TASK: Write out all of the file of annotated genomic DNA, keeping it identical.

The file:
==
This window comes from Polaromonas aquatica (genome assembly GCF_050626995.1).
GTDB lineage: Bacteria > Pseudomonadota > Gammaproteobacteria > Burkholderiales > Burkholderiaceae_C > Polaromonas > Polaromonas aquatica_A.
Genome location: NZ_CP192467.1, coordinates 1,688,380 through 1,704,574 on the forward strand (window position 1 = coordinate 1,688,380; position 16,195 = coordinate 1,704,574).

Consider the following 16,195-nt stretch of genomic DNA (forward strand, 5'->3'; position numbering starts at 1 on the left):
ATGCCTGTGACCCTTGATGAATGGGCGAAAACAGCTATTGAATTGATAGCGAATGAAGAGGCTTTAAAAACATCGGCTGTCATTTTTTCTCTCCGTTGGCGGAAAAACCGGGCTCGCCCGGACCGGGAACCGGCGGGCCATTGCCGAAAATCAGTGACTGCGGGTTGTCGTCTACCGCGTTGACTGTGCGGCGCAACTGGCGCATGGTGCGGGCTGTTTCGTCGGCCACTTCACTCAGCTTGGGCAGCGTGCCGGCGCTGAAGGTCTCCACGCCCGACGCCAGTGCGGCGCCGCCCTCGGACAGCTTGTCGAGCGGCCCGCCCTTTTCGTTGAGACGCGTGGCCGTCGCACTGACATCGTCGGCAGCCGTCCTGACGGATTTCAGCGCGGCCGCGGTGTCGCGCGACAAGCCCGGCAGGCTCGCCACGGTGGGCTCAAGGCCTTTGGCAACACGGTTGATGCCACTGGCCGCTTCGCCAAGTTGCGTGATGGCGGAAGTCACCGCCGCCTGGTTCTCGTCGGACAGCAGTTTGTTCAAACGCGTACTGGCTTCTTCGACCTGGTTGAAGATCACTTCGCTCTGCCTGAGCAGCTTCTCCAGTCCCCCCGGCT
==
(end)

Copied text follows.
This window comes from Polaromonas aquatica (genome assembly GCF_050626995.1).
GTDB lineage: Bacteria > Pseudomonadota > Gammaproteobacteria > Burkholderiales > Burkholderiaceae_C > Polaromonas > Polaromonas aquatica_A.
Genome location: NZ_CP192467.1, coordinates 1,688,380 through 1,704,574 on the forward strand (window position 1 = coordinate 1,688,380; position 16,195 = coordinate 1,704,574).

Consider the following 16,195-nt stretch of genomic DNA (forward strand, 5'->3'; position numbering starts at 1 on the left):
ATGCCTGTGACCCTTGATGAATGGGCGAAAACAGCTATTGAATTGATAGCGAATGAAGAGGCTTTAAAAACATCGGCTGTCATTTTTTCTCTCCGTTGGCGGAAAAACCGGGCTCGCCCGGACCGGGAACCGGCGGGCCATTGCCGAAAATCAGTGACTGCGGGTTGTCGTCTACCGCGTTGACTGTGCGGCGCAACTGGCGCATGGTGCGGGCTGTTTCGTCGGCCACTTCACTCAGCTTGGGCAGCGTGCCGGCGCTGAAGGTCTCCACGCCCGACGCCAGTGCGGCGCCGCCCTCGGACAGCTTGTCGAGCGGCCCGCCCTTTTCGTTGAGACGCGTGGCCGTCGCACTGACATCGTCGGCAGCCGTCCTGACGGATTTCAGCGCGGCCGCGGTGTCGCGCGACAAGCCCGGCAGGCTCGCCACGGTGGGCTCAAGGCCTTTGGCAACACGGTTGATGCCACTGGCCGCTTCGCCAAGTTGCGTGATGGCGGAAGTCACCGCCGCCTGGTTCTCGTCGGACAGCAGTTTGTTCAAACGCGTACTGGCTTCTTCGACCTGGTTGAAGATCACTTCGCTCTGCCTGAGCAGCTTCTCCAGTCCCCCCGGCT